Curley and her daughter Little Minch are on their way home together. An earlier post sets out how Curley was found straying on the A1 in 2016 and rehomed, missing the arrival of her daughter, also a stray, by days. Little Minch was surprisingly claimed but we knew the inevitable result so we chipped her to us like the others.  When Minch did resurface four years later, she was fast tracked to safety within hours. Nobody puts a Tia dog in a corner.

Everyone is asking if they knew each other. Of course they did. Had we engaged our brain first we would have filmed it but the images speak volumes and we have a nice rosy feel inside today. Curley has been safe and loved for years and no doubt will play her part in settling her daughter to home life. Minch’s pressure sores, teeth and nails suggest she has lived in a shed all this time. Minch has had many puppies judging by her teats but no litters are registered. Perhaps she has been churning out lurchers. If any come through Tia, we won’t know they are hers, they won’t be tattooed.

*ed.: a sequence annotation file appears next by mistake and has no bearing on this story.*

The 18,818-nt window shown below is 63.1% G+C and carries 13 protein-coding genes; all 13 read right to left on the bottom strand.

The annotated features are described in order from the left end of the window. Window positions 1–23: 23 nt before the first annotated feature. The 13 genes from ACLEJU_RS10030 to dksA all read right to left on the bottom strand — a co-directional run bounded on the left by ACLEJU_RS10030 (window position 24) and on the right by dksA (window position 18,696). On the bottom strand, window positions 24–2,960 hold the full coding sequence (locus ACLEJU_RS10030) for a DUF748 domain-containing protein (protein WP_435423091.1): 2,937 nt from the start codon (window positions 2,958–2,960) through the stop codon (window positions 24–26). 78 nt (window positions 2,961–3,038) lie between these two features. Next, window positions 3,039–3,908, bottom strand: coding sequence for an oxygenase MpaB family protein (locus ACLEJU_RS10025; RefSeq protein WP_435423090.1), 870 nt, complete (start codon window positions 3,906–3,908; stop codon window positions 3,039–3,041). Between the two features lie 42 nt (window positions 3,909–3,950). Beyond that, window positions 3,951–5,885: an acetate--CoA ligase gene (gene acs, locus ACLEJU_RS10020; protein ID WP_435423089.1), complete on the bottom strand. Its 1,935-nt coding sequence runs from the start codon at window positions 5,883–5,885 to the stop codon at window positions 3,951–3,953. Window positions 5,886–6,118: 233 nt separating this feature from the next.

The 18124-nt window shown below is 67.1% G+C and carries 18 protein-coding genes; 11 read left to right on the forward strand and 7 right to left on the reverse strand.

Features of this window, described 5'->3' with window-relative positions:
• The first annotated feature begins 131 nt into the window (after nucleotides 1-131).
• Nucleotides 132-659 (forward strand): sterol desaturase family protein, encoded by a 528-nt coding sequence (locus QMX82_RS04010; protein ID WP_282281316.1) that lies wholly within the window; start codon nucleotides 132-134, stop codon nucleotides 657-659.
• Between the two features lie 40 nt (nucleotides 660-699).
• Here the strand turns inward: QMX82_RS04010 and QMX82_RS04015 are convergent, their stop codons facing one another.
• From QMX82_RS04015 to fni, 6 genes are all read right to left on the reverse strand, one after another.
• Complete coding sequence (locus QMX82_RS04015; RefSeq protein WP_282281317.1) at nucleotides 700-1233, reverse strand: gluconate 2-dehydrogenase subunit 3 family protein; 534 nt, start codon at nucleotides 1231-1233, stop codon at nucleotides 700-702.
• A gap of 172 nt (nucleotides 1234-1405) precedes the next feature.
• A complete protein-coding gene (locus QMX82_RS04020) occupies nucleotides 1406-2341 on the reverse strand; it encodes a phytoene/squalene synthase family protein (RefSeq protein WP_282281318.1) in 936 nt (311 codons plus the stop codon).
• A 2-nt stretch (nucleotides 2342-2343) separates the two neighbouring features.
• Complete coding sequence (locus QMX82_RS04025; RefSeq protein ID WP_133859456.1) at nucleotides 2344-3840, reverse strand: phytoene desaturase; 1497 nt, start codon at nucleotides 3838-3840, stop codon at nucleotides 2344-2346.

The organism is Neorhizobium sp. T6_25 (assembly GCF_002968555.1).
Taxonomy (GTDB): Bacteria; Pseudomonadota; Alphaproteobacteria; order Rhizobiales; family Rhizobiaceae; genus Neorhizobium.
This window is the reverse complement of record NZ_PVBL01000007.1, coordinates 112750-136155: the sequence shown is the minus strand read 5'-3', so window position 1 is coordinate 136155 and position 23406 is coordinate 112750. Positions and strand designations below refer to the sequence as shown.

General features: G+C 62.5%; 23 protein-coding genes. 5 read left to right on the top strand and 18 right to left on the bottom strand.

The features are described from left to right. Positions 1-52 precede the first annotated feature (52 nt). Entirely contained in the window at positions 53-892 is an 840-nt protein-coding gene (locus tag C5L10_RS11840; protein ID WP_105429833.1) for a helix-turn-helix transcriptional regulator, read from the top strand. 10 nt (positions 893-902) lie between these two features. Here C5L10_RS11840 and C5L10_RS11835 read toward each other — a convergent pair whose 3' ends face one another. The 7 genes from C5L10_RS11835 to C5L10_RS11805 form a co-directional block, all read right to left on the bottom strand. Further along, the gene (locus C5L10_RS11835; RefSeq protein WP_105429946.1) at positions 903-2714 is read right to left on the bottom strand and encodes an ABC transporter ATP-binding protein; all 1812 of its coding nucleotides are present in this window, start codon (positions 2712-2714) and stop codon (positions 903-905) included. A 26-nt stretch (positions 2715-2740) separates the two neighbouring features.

So let’s finish on happier thoughts. Tonight the two will be tucked up together, Curley’s head over her daughters back (if you know the breed) and Minch will have a better name. We would like to thank their family for making room for her, there couldn’t have been a better outcome. Enjoy your remaining years sweetheart, God knows you have earned a change of luck.

We love it when a plan comes together.